Where is it?

All of us who have looked at a map have noticed a little dotted line called the Tropic of Cancer. In fact, here in Mazatlan, this little dotted is less than 15 miles north of us. But what is it, and what if anything does it have to do with Cancer? The answer is both simple and complicated. The simple answer is that the Tropic of Cancer is 23.5 degrees north latitude. So what? The real answer is a bit more complicated, and very interesting.

Some History

Back in the old days, before television, cellular phones, and the internet, people who had a lot of free time on their hands used to look up at the stars and the sky. They noticed a bunch of remarkable things. One of the things they noticed was that the sun and the stars did not appear in the same place at the same time every day. In the northern hemisphere, from winter until summer, the sun gradually rose higher and higher in the sky each day, while from the summer until winter, the opposite happened. By carefully measuring how high the sun rose at mid day, they discovered that around June 21 (in our current calendar, but that is another story) the sun got as high as it was ever going to get, and that around December 21 the sun stayer lower in the sky than on any other day. To make matters worse, how high and how low the sun gets depends on where you live. For the folks living near the equator, on June 21 the sun was up in the northern sky, their day was long and hot, but things cooled off at night, while for the folks living up near the north pole, the sun was to the south and moved in a small circle. In fact they were in the middle of 6 months of constant daylight. Something funny is clearly going on.

What's the right question?

Suppose we ask the question, when is the sun directly overhead, that is, if we look straight up, when will we see the sun. Another way of asking this question is if we put a stick in the ground, sticking straight up, when will it cast absolutely no shadow. The answer is different depending upon where you live. If you live at the north pole, the answer is never, while if you live near the equator, the answer is twice a year, right around March 21 and September 22. However, if you live at the Tropic of Cancer, anywhere on the world at 23.5 degrees north, the answer to this question is that the sun is directly overhead only once a year, right around June 21st. Anyone living north of the Tropic of Cancer will never see the sun directly overhead, while anyone living south of the Tropic of Cancer (in the northern hemisphere) will see the sun directly overhead exactly twice. We live almost exactly on this dividing line.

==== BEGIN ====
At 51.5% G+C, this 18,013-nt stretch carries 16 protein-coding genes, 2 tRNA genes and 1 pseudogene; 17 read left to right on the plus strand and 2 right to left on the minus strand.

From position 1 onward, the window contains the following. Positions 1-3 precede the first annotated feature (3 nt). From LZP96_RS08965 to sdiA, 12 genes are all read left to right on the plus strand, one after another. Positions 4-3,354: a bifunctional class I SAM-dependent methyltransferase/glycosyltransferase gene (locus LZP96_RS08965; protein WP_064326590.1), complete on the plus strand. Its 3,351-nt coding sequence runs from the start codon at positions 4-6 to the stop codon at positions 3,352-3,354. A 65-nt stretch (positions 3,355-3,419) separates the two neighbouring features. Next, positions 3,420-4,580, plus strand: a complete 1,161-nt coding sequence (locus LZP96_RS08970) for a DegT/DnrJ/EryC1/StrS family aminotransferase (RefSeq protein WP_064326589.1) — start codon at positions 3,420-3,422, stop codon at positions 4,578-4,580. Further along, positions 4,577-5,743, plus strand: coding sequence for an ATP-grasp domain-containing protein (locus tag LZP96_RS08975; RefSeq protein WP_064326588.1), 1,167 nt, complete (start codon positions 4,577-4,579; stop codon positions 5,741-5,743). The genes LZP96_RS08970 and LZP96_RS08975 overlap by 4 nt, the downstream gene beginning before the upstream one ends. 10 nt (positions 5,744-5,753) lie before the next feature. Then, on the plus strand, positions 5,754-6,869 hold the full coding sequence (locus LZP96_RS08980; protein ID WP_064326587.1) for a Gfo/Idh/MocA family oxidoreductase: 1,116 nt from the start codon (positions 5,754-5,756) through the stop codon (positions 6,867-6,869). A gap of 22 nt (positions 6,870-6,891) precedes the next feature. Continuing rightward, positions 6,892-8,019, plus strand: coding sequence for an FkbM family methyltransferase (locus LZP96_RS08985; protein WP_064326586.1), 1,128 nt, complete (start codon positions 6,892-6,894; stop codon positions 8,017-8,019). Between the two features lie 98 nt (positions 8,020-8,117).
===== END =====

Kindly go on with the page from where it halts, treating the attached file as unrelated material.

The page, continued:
A picture of the earth on June 21st, with the various areas described

Since a picture is worth a thousand words, take a look at the diagram below for exactly what is going on on June 21st. Our north pole is inclined by 23.5 degrees to the plane that contains the Earth's orbit around the sun. The equator and the line through the poles are at right angles, and the plane of the Earth's orbit around the sun makes an 23.5 degree (what a co-incidence) angle with the equator. Thus the Tropic of Cancer is the northernmost place in the world where the sun is ever directly overhead. Now only one mystery remains. What does this particular latitude have to do with Cancer. Well, it turns out that on June 21st, if you look up at night you will find the sun passes through constellation of Saggitarius. However, if you lived around 2000 years ago and looked up into the night sky you would find that the path of the sun that day took you right through the constellation of Cancer. Since the ancients had the privilege of naming things, this particular latitude is know as the Tropic of Cancer instead of the Tropic of Saggitarius. The next question is, why did it change? Perhaps we'll look into that next time.

Quote of the day:
A man can have two, maybe three love affairs while he's married. After that it's cheating.
Yves Montand

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